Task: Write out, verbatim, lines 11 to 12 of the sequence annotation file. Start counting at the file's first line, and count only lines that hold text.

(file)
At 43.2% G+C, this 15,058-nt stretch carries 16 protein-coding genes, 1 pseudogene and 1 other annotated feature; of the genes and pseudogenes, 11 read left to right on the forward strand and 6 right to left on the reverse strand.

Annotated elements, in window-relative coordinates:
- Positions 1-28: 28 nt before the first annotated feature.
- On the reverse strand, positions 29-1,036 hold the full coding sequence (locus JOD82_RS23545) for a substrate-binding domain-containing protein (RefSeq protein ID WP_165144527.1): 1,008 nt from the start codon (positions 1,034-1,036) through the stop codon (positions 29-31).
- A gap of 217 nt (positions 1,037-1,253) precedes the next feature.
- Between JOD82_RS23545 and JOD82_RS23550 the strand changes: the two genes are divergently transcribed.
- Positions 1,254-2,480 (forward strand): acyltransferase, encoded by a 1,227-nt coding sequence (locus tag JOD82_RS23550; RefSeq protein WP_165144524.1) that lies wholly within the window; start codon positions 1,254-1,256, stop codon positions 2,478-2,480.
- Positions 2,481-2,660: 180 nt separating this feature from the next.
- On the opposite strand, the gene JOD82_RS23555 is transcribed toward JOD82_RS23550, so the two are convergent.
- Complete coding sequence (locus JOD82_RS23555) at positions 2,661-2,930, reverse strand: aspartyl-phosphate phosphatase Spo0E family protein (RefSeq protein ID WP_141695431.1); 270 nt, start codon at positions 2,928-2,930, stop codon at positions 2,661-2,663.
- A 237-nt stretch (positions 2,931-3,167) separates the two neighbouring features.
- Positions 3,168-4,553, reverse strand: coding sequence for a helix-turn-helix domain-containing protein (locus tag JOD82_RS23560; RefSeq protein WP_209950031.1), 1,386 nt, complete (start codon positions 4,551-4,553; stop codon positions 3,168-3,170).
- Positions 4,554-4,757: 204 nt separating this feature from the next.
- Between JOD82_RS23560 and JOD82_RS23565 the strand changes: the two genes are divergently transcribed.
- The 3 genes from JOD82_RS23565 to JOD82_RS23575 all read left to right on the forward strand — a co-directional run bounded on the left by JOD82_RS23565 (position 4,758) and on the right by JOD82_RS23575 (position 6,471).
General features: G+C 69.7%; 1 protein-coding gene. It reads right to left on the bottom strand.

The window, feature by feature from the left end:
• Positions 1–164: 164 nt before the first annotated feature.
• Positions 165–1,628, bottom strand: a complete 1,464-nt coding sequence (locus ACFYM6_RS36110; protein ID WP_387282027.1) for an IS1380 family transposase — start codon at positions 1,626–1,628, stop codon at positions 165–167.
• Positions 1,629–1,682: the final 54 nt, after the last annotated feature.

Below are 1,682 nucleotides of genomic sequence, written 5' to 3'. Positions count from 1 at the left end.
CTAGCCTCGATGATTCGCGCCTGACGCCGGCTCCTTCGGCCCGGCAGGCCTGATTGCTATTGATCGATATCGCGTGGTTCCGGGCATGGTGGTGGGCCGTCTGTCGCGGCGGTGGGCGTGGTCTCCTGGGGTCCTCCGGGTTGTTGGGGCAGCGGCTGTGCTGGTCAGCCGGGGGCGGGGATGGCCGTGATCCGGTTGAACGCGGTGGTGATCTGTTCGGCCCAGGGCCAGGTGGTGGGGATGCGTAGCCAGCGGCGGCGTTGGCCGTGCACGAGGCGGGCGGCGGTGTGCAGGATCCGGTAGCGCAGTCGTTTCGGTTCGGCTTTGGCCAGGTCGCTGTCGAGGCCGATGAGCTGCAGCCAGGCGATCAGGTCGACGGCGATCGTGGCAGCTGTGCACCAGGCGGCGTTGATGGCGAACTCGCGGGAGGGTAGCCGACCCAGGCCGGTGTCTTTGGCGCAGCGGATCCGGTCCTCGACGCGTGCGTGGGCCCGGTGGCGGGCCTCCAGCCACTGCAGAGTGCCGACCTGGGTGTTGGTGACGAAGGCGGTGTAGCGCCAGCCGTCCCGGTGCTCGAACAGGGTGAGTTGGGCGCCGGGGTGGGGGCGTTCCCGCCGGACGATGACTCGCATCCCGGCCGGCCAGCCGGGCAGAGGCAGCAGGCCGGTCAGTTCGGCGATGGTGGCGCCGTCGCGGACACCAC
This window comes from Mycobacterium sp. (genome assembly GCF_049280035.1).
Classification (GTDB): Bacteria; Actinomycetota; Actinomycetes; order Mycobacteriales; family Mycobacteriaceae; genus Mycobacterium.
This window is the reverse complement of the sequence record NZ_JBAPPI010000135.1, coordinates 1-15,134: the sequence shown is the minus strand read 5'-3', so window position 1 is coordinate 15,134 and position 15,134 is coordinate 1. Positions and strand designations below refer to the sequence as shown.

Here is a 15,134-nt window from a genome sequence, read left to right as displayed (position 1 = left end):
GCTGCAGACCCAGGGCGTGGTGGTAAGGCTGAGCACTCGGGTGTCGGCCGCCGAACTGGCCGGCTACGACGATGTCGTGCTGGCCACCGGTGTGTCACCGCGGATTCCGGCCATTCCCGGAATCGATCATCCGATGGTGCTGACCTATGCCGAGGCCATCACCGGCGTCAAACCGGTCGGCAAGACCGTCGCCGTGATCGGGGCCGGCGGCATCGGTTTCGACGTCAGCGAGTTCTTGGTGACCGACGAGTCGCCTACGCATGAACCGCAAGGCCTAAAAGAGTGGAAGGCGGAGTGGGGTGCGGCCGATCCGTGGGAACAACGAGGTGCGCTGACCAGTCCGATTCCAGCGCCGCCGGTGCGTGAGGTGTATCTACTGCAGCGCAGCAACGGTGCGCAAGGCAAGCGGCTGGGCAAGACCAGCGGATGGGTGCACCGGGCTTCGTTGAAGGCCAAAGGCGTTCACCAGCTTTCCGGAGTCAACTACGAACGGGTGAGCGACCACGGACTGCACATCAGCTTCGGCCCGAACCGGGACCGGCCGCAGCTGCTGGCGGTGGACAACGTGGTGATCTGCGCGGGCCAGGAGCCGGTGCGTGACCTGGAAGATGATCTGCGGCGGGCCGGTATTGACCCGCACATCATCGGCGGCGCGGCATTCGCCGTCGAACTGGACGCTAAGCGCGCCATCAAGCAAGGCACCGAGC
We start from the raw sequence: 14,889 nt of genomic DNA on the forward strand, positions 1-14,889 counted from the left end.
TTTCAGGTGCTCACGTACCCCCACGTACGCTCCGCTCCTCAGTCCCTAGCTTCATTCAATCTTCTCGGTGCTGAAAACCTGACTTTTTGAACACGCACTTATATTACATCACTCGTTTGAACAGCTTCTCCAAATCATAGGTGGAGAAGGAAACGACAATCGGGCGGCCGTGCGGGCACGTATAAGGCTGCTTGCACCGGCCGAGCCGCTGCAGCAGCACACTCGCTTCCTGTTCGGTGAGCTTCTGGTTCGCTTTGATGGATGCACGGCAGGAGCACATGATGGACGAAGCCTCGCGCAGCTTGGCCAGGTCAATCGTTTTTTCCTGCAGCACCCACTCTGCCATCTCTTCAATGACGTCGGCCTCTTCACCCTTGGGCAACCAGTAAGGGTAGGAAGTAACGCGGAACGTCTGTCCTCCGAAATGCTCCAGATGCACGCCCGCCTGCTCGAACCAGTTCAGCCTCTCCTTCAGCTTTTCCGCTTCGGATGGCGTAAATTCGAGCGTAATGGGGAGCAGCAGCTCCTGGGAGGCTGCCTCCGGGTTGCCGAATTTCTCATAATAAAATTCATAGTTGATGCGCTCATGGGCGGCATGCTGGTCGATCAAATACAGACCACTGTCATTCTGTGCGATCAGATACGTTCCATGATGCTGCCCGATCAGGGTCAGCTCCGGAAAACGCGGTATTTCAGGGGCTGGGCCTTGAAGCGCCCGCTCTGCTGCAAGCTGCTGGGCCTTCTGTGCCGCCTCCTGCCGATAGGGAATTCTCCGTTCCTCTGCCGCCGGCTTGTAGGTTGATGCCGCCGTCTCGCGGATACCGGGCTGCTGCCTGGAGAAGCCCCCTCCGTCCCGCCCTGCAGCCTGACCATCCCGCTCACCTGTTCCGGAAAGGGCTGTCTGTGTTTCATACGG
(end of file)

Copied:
- A 237-nt stretch (positions 2,931-3,167) separates the two neighbouring features.
- Positions 3,168-4,553, reverse strand: coding sequence for a helix-turn-helix domain-containing protein (locus tag JOD82_RS23560; RefSeq protein WP_209950031.1), 1,386 nt, complete (start codon positions 4,551-4,553; stop codon positions 3,168-3,170).